RPS membership grows for second consecutive year
Total membership numbers rise by 3.4%, although the share of all pharmacists who are part of the Society falls slightly as workforce expands.
Source: Nadia Atturi
Membership of the Royal Pharmaceutical Society (RPS) has grown by 3.4% in the 12 months to June 2015, the second annual increase in a row, with the largest relative rise seen among pre-registration trainees.
The latest figures, released by the Society to The Pharmaceutical Journal, show total membership climbed to 44,667, of which 26,925 are paying members, Fellows, associates and pharmaceutical scientists — a rise of 2.5% among this group compared with the previous 12 months.
The Society saw strong growth in junior members. Pre-registration associates, who pay a lower rate, rose by 19.5% to 2,865. The number of student members, whose membership is free apart from overseas students, grew by 2.5% to 14,877.
Despite the numerical rise in RPS membership, the proportion of all pharmacists who are members or Fellows dropped slightly, from 53.5% to 53.1% between June 2014 and June 2015, as a consequence of the growing size of the workforce. Nevertheless, projections suggest the share of pharmacists who are members should rise for the first time since the demerger by the end of 2015.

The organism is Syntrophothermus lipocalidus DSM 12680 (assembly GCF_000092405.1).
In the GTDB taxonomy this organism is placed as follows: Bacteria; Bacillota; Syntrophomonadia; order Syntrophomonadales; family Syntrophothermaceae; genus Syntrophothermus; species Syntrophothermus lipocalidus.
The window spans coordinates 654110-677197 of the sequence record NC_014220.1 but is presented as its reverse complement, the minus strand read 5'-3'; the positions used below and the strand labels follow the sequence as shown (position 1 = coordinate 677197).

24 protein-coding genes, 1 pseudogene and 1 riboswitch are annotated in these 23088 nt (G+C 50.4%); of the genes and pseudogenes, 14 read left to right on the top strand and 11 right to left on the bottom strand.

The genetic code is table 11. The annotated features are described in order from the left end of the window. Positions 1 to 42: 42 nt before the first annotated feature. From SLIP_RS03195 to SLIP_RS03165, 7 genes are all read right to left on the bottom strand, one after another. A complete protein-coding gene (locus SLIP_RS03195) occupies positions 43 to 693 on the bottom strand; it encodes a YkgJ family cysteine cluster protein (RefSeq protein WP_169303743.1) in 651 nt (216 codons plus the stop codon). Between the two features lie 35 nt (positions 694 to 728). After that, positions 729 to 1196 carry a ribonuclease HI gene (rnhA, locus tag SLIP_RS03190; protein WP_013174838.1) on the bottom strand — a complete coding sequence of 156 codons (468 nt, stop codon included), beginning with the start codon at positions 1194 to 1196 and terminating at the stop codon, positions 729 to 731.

Around nine out of ten (91%) current pre-registration students are associate members. A total of 93% of all members renewed their membership in 2015, compared with 91% in 2014.
RPS president Ash Soni says: “[The] RPS continues to develop products which members find relevant and non-members realise they should have access to and therefore see the increasing value of being part of a growing organisation.
“For medical professional bodies, renewal rates average out at 89% so our renewal rate of 93% is encouraging for future growth.”
He says the large proportion of pre-registration trainees joining the Society and the increasing number upgrading their membership after qualification were “a major vote of confidence from the profession for an organisation that is voluntary”.
Soni adds that the Society will target year-on-year growth in the proportion of pharmacists who are members. “Working with and for our members we want to continue to develop and deliver an excellent and compelling offer that will encourage more members to join and continue this growth in membership numbers.”
Renewal was highest among primary care and industry pharmacists, of whom 97% renewed, compared with 89% of academic pharmacists. In England, 93% renewed, compared with 94% in Scotland and 95% in Wales.
Since the formation of the RPS and its voluntary membership following the split from the regulator, the number of RPS members and Fellows has fallen as a proportion of all UK registered pharmacists each year, although the decline has slowed in recent years and is expected to reverse by 2016.
Citation: The Pharmaceutical Journal DOI: 10.1211/PJ.2015.20068771
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